Women in the World

02.21.13

Mother of Slain UVA Student Fights Domestic Violence

Sharon Love is living every parent’s worst nightmare: her daughter, Yeardley Love, was found beaten to death after a nasty break-up with an abusive ex-boyfriend. Now, Love is trying to spread awareness about the all-too-real consequences of abusive relationships

During the 21 years of slain University of Virginia lacrosse player Yeardley Love’s life, domestic violence was never discussed in her household.

“We never lifted a hand to anyone, even the dog, so it was not even on our radar that it was possible,” says Yeardley’s mother, Sharon Love. “We were really naive about domestic violence—it never even crossed our minds.”

Love’s daughter Yeardley made national news in May, 2010, just weeks before she was set to graduate from the University of Virginia, when she was found dead after allegedly being beaten to death. Her former boyfriend, George Huguely, 25, has been found guilty of second-degree murder.
 
Love said she and Yeardley’s sister Lexie are still in “disbelief” that this could have happened. Domestic violence, she says, “eluded me my whole life—I never knew anyone who was abused. But as I am learning now, there are so many people who have been abused.”
 
Yeardley’s death has led Love to seek action: she started a foundation called One Love that is focused on not just stopping domestic violence, but also making teens more aware of the risk. The foundation has created an app that allows users to fill out a questionnaire about their relationship, and then ranks the danger of it turning violent. The app is free to download, and it does not leave a record on the mobile device—meaning that it can’t be traced by the user’s partner. Since it became publicly available in September, it has already been downloaded 20,000 times.
 
Love is just one of 300 leaders in the domestic violence community who will bring her message of awareness to the Verizon Wireless Domestic Violence Prevention Summit on Thursday in New York. Organized by Verizon in partnership with the nonprofit organizations Break the Cycle, Casa de Esperanza, the National Domestic Violence Hotline, the National Network to End Domestic Violence, and Men Can Stop Rape, the summit will cover topics as diverse as addressing the violence among veterans suffering from post-traumatic stress disorder to how men can stop domestic violence.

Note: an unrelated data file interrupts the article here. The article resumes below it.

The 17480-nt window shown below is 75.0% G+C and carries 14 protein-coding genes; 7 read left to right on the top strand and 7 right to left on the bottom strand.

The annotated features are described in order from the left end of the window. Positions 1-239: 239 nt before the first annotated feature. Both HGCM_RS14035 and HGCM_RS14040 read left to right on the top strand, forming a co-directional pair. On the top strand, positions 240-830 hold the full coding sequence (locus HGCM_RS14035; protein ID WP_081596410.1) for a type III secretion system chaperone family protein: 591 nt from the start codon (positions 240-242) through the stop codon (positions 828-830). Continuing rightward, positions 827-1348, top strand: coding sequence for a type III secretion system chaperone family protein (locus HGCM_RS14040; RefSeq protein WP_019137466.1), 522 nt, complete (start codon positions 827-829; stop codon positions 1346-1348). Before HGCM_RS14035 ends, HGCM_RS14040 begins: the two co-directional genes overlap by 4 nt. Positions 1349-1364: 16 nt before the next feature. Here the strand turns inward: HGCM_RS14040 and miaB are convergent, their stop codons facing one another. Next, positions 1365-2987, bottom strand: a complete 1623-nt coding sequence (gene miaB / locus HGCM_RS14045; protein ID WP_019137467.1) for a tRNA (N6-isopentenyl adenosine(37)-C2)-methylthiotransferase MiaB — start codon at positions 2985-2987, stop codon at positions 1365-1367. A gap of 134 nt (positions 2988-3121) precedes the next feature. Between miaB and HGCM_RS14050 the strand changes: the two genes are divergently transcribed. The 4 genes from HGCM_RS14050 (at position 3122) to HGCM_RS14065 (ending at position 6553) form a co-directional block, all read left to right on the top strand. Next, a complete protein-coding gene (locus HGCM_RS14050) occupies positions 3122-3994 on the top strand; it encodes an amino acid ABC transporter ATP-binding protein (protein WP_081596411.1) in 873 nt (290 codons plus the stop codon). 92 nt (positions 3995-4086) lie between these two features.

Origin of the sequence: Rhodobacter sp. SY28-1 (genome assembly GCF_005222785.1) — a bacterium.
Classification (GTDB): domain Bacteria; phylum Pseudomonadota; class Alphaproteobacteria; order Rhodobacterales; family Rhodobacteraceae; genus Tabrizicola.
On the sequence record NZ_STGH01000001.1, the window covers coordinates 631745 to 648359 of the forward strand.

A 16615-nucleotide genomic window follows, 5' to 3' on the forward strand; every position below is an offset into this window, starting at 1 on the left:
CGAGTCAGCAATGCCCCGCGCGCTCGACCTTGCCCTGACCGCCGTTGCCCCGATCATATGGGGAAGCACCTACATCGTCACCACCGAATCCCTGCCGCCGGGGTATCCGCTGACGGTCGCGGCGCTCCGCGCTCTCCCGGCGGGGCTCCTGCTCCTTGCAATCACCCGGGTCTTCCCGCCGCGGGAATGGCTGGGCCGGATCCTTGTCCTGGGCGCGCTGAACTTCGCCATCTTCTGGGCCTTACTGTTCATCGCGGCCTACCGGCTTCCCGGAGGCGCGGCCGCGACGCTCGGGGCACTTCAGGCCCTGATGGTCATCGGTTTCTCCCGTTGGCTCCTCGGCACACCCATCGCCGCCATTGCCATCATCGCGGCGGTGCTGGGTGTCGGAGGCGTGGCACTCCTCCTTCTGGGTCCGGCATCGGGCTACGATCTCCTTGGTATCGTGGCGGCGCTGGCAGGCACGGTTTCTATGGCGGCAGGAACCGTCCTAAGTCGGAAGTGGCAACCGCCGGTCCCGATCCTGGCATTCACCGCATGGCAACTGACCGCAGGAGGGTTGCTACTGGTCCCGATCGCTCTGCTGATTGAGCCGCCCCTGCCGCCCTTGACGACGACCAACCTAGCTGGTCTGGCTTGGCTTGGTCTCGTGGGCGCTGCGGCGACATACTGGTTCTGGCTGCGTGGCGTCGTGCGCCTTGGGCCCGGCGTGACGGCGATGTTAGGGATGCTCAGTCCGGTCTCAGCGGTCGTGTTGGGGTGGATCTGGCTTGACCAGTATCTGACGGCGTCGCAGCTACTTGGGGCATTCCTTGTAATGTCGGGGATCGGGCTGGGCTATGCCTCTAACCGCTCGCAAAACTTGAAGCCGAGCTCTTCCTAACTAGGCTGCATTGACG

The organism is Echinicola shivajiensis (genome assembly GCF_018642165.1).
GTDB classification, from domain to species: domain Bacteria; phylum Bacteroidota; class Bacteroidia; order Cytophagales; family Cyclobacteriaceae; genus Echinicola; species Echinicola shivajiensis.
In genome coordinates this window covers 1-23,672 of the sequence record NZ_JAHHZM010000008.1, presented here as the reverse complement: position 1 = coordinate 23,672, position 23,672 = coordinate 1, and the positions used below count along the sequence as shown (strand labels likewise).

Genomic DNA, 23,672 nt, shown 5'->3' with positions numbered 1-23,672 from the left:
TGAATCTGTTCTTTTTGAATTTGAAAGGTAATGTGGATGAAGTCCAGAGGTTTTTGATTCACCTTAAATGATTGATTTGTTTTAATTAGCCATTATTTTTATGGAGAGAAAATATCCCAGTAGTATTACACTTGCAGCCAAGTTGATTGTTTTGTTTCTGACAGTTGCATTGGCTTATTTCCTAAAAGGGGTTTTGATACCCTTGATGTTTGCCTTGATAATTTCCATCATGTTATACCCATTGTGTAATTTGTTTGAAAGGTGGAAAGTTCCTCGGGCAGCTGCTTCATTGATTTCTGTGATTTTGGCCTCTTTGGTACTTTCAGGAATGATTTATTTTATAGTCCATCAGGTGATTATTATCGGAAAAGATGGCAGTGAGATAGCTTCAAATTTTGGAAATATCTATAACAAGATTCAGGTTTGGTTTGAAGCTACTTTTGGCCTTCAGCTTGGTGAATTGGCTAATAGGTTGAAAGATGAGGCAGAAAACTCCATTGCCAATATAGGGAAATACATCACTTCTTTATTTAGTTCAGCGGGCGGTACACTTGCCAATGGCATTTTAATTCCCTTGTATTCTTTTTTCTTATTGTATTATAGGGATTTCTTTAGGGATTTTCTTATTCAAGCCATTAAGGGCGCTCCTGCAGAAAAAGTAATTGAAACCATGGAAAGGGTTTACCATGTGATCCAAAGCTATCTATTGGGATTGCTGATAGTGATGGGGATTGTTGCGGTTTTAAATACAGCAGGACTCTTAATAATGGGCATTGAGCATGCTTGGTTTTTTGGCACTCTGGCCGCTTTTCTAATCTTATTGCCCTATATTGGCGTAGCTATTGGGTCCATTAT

Called A Day to Connect and Heal: Domestic Violence in the Spotlight, viewers can join in the conversation by submitting questions to the panelists. The event will be livestreamed at Verizon Insider and can be watched below.

Watch live streaming video from verizon2013 at livestream.com

Viewers can also donate their old wireless phones and accessories HopeLine from Verizon, a program that gives phones and other vital resources to domestic violence survivors.

By some estimates, one in four women, one in seven men, and 3 million children are affected by domestic violence each year—and victims often suffer in silence. This is a topic that 19-year-old Jasmine Villegas, a singer and a survivor of an abusive relationship, already knows about. She will join Love at the summit discussion about how to prevent teen violence. She’ll also perform. Last year Villegas ended a year-long relationship with a man who was physically abusive. And while Yeardley broke up with Huguely after he allegedly assaulted her while drunk, Villegas kept quiet about her boyfriend while they were together.

“I hid it from my manager, my parents, my family—I had an excuse for every mark on my body,” Villegas says. After Villegas moved into her own apartment, her boyfriend threw a table through the window, and “some guy I had never even seen before, he saw me crying and called the cops.” Villegas broke up with her boyfriend, and then put a number for a domestic violence hotline on her music video for a song called “Didn’t Mean It.” Calls immediately began increasing at the hotline—and Villegas realized the power of awareness.

Villegas said some of her fans have told her that her songs have helped them get out of a violent situation or help a friend or family member in one. “It’s a good feeling to know that I could help them,” she says.